Global and Gulf of Mexico Deep Water Exploration
2002. "Global and Gulf of Mexico Deep Water Exploration", Sequence Stratigraphic Models for Exploration and Production: Evolving Methodology, Emerging Models and Application Histories, John M. Armentrout, Norman C. Rosen
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Whereas seismic stratigraphy has its roots in the identification and delineation of depositional packages and their bounding unconformities on seismic data, sequence stratigraphy is primarily concerned with well log patterns and outcrop geometry to evaluate sub-sequence packages. In this paper, we discuss the identification of depositional packages and stratigraphic elements from seismic volumes, utilizing not just vertical sections of conventional amplitude data but alternative slice views, animations, and visualization techniques.
The application of sequence stratigraphy on seismic data has long centered about the process of interpretation of seismic reflection geometries of onlap and downlap and the tying of well data to seismic. But in many basins, and especially in deepwater areas, well data may be rare or nonexistent. Tying shelf sequences to basin sequences is often impossible because of long distances, gaps in seismic data and complex structures. The concept of aggradation cycles within sequence architectures offers new criteria for exploration and new ways to interpret the seismic data on 2D and 3D datasets with modern visualization tools. Manipulation of seismic voxels and attributes become tools to study stratigraphy. The focus of seismic interpretation shifts from finding reflection geometries to finding cyclic vertical stacking patterns even if geometries are absent or subtle. This framework can give insight into the sediment delivery system of margins and to the aggradation of sediments in deep water in areas of sparse or no geologic control. These criteria have been applied for almost a decade to the offshore Nigeria exploration areas and key discoveries have been made using these techniques. Other areas of application include Gulf of Mexico, the Northwest Shelf of Australia, offshore Brunei, and Bangladesh.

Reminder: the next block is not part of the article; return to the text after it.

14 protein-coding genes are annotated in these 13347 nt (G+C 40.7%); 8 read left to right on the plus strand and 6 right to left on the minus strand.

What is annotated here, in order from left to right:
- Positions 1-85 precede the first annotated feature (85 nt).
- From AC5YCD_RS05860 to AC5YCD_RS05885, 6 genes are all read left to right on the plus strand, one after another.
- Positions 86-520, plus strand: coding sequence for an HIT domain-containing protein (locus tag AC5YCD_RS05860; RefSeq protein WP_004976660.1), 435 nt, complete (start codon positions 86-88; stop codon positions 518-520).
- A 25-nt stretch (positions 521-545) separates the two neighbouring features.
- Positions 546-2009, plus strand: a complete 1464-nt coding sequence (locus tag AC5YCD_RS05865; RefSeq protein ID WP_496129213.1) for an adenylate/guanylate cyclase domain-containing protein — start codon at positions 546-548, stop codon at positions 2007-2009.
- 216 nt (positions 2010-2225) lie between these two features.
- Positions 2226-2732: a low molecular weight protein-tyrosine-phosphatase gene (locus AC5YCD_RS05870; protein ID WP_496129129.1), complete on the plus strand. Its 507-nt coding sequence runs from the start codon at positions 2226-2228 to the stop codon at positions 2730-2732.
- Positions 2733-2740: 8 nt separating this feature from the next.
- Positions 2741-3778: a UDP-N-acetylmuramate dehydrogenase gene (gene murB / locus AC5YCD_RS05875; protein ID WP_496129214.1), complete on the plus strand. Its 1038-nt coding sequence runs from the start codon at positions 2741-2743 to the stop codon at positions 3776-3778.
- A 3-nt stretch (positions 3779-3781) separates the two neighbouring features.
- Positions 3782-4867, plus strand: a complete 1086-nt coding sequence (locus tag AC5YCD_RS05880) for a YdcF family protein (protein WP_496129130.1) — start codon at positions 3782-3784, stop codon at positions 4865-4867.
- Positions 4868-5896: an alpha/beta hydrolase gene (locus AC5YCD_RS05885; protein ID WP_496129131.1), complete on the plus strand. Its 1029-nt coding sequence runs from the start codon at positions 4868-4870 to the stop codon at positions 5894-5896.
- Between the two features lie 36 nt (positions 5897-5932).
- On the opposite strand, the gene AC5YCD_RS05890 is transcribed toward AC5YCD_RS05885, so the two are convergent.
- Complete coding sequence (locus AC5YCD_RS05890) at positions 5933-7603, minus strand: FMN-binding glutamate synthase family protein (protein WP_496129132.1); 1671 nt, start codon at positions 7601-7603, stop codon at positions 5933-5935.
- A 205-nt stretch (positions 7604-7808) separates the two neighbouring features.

The key criterion that guides the interpreter in these settings is the repetitive cyclicity of seismic reflection attributes and seismic facies patterns. The most useful cyclic attribute are changes in seismic instantaneous amplitude and frequency. Vertical stacking patterns of seismic attributes can be utilized in much the way that well log curve stacking patterns are used to guide sequence stratigraphy analysis. Cyclic seismic facies patterns often change upwards from laterally continuous reflections to subtle mounded patterns or chaotic patterns. The attribute cycles and succession of seismic facies most often correlate to the 3rd-order sequence and the different depositional energy and styles that predominate as sea level falls then rises. The key parameters that change through this cycle are bed thickness, lithology, facies assemblages, and depositional styles such as sheet-forms or sinuous channel-forms. In deep water settings, these cycles are often a very prominent feature of the seismic data. Full analysis of the seismic data from these areas typically reveals the framework on three scales; the mega-architecture basin scale of 2nd-order sea level change and tectonic subsidence, the 3rd-order “building block” sequence scale of many sea level falls and rises, and the parasequence scale suitable for well prediction and reserve calculation. The repetitive nature of the cycles implies a time of balance for important parameters like sedimentation rate, subsidence, sea level, and the development of a matured, efficient sediment delivery system. These patterns also imply a high potential of recycled sediments stored in an intermediate position ready to be delivered efficiently to the basin at each lowstand of sea level. Thus, the more repetitive the cycles, the better the potential for good quality reservoir sands occurring in the deepwater facies.